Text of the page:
On the open sand plains of the Caribbean seafloor, where soft-bodied animals are routinely exposed to predators, camouflage can be key to survival. Perhaps no group of animals is quite as adept at blending in with its surroundings as cephalopods, who along with relatives the cuttlefish and squid, have evolved a unique skin system that can instantaneously change their appearance.
In the February 2010 issue of The Biological Bulletin, MBL Senior Scientist and cephalopod expert Roger Hanlon and his colleagues report the exceptional camouflage capabilities of the Atlantic longarm octopus, Macrotritopus defilippi, whose strategy for avoiding predators includes expertly disguising itself as a flounder. While Hanlon and others have documented two other species of octopuses imitating flounder in Indonesian waters, this is the first report of flounder mimicry by an Atlantic octopus, and only the fourth convincing case of mimicry for cephalopods.
Comparing still photographs and video footage from five Caribbean locations collected over the last decade, Hanlon and co-authors, MBL graduate students Anya Watson and Alexandra Barbosa, observed uncanny similarities between the small and delicate octopus and the peacock flounder, Bothus lunatus, one of the most common sand dwellers in the Caribbean. They compared not only coloration, which in each animal resembled the sandy seafloor, but swimming speed and form.
Just like flounder, the octopuses contoured their bodies to hug the wavy seafloor, tapering their arms behind them. They also swam with the same fits and starts as flounder at the same speeds. Interestingly, the octopuses mimicked flounder only when swimming, when movement would compromise their camouflage. How well the animals blended in with their background differed. The octopus showed more highly controlled and rapid skin patterning than the flounder, whose camouflage was slower and less precise.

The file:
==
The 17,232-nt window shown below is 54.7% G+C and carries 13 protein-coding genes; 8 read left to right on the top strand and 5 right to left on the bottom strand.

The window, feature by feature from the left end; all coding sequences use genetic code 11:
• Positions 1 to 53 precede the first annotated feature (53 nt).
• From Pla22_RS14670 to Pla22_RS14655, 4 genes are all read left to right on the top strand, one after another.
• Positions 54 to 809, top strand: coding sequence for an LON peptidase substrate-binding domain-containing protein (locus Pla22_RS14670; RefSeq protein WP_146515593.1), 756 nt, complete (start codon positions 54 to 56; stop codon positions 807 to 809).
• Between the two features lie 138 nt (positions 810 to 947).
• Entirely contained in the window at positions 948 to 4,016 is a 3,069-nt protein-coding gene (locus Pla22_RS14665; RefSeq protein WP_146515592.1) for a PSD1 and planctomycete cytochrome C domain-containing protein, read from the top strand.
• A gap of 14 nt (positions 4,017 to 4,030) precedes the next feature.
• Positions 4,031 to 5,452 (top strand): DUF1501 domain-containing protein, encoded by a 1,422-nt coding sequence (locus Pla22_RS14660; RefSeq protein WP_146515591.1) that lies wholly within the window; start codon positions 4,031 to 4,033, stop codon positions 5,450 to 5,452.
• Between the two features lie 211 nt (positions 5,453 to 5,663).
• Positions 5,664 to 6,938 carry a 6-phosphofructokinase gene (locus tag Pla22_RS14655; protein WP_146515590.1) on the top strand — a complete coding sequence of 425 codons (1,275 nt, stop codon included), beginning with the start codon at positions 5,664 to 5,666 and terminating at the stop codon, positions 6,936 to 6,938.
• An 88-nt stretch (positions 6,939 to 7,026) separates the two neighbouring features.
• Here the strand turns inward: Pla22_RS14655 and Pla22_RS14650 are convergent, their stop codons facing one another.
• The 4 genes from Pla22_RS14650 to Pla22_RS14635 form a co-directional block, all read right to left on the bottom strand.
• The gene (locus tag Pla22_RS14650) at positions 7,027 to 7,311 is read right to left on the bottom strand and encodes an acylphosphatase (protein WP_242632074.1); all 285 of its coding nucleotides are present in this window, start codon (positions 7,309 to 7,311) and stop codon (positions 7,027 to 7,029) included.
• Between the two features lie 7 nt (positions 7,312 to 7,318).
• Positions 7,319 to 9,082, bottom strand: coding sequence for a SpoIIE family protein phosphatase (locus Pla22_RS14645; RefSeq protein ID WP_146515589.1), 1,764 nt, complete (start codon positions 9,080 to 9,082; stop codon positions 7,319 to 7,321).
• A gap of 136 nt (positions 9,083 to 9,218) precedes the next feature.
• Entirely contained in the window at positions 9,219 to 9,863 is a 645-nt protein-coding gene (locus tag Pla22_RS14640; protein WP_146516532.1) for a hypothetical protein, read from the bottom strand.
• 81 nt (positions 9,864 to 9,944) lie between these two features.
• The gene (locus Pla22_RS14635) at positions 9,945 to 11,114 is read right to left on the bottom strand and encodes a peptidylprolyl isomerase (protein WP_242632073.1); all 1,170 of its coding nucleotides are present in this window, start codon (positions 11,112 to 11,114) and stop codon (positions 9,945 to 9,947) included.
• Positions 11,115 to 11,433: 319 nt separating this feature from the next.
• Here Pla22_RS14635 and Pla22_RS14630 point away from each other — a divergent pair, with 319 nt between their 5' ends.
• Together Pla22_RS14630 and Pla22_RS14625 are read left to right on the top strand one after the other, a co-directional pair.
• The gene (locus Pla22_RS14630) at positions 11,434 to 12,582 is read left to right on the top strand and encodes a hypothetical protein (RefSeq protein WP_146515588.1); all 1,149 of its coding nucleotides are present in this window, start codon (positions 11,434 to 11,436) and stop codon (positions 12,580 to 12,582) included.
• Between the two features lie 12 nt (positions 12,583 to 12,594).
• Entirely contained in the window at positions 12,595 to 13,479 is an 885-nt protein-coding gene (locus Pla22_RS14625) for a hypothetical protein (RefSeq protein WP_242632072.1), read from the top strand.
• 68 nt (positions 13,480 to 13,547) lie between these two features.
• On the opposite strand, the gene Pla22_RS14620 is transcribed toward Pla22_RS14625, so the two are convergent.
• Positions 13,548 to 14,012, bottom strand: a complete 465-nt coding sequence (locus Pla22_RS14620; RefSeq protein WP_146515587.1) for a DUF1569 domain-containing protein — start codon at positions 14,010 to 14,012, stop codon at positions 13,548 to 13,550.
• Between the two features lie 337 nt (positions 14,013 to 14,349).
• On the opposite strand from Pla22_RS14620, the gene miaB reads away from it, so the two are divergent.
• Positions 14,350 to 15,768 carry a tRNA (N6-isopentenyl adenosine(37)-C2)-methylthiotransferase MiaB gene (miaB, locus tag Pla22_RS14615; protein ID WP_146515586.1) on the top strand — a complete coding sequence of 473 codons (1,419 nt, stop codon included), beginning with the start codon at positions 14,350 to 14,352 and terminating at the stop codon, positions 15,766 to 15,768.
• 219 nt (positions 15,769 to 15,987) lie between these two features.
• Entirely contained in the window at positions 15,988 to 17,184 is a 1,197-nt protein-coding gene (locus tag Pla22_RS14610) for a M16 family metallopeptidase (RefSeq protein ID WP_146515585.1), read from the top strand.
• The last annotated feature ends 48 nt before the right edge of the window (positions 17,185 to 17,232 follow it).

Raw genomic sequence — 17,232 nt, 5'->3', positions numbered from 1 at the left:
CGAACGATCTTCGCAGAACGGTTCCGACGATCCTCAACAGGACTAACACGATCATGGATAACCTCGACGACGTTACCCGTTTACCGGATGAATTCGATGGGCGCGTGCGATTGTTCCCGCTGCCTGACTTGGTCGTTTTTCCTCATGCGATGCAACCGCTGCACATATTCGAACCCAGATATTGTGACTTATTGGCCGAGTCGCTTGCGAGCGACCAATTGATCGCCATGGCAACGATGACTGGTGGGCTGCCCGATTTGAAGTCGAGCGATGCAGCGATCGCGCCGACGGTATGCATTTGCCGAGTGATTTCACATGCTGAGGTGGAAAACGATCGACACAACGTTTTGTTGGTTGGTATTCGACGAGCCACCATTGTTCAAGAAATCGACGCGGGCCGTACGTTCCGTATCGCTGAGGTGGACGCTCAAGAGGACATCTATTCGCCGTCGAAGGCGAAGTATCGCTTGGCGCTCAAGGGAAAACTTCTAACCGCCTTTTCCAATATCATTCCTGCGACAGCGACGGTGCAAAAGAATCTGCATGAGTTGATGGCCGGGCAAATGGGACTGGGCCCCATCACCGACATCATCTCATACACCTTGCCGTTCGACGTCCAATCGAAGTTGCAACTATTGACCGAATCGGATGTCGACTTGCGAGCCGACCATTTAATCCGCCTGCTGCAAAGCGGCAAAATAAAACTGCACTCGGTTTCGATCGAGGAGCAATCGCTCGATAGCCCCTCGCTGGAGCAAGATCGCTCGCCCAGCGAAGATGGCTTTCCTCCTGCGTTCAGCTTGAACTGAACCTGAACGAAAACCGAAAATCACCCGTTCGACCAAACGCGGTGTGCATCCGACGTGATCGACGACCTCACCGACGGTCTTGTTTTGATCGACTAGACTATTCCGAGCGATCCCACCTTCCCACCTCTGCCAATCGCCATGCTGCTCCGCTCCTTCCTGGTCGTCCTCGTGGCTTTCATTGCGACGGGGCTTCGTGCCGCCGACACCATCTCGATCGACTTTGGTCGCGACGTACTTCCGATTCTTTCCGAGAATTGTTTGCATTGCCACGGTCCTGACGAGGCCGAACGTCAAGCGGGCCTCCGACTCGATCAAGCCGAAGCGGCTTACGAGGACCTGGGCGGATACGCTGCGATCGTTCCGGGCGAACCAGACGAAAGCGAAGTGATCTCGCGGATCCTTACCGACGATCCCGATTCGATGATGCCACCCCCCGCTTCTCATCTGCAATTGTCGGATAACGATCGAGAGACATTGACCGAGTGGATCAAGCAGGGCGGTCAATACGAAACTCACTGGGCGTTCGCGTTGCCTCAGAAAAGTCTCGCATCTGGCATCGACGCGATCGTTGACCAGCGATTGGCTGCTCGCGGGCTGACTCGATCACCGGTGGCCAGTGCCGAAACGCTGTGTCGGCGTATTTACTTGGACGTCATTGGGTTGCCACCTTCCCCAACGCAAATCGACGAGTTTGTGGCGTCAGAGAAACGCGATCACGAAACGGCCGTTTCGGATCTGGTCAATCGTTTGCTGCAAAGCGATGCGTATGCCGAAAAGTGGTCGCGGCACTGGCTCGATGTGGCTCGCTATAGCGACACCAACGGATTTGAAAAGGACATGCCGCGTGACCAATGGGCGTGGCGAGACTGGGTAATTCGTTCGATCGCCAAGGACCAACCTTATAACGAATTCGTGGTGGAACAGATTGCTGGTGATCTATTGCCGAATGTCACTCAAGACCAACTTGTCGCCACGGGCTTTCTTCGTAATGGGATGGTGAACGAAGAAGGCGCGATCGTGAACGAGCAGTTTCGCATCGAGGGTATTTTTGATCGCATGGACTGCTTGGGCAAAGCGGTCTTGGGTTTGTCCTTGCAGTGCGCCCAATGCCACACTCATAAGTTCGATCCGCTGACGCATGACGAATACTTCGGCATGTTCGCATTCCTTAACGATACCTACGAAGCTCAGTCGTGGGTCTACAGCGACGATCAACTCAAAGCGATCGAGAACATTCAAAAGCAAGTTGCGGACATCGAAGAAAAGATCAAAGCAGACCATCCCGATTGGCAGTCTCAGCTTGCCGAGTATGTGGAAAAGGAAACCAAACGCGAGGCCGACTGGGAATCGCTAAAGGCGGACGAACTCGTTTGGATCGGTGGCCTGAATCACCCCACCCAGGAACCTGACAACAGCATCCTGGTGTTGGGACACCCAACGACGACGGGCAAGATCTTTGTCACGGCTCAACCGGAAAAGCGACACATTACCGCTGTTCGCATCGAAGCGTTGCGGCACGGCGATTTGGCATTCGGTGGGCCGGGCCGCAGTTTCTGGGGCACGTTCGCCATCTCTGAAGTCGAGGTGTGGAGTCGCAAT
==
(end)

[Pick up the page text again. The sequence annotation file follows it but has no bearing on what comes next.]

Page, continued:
“We were equally impressed with the remarkable camouflage of this small octopus species even when it was stationary yet entirely exposed on top of the open sand,” says Hanlon. “The apparent match in pattern, color, brightness, and even 3-dimensional skin texture was noteworthy even when compared to other changeable cephalopods. They also demonstrated an unusual form of disruptive camouflage.”
So why do Atlantic longarm octopuses choose to imitate flounder as a way to avoid the threat of predators? More study of cephalopod mimicry is needed, but a possible explanation, according to Hanlon and his team, could be that predators who could easily take a bite out of the small, soft octopus might find a rigid flatfish like the flounder too much of a mouthful and avoid them.
This research was supported by grants from the Sholley Foundation, Office of Naval Research, Our World-Underwater Scholarship Society, and Fundacao para a Ciencia e a Tecnologia, Portugal.
For a copy of the paper, please contact Carol Schachinger at firstname.lastname@example.org.
Published since 1897 by the Marine Biological Laboratory (MBL) in Woods Hole, Massachusetts, The Biological Bulletin is one of America's oldest, peer-reviewed scientific journals. It publishes outstanding experimental research on the full range of biological topics and organisms, from the fields of Neuroscience, Behavior, Physiology, Ecology, Evolution, Development, Reproduction, Cell Biology, Biomechanics, Symbiosis, and Systematics; and it especially invites articles about those novel phenomena and contexts characteristic of intersecting fields. The electronic version, Biological Bulletin Online, contains the full content of each issue, including all figures and tables, beginning with the February 2001 issue. PDF files of the entire archive from 1897-2000 are also available.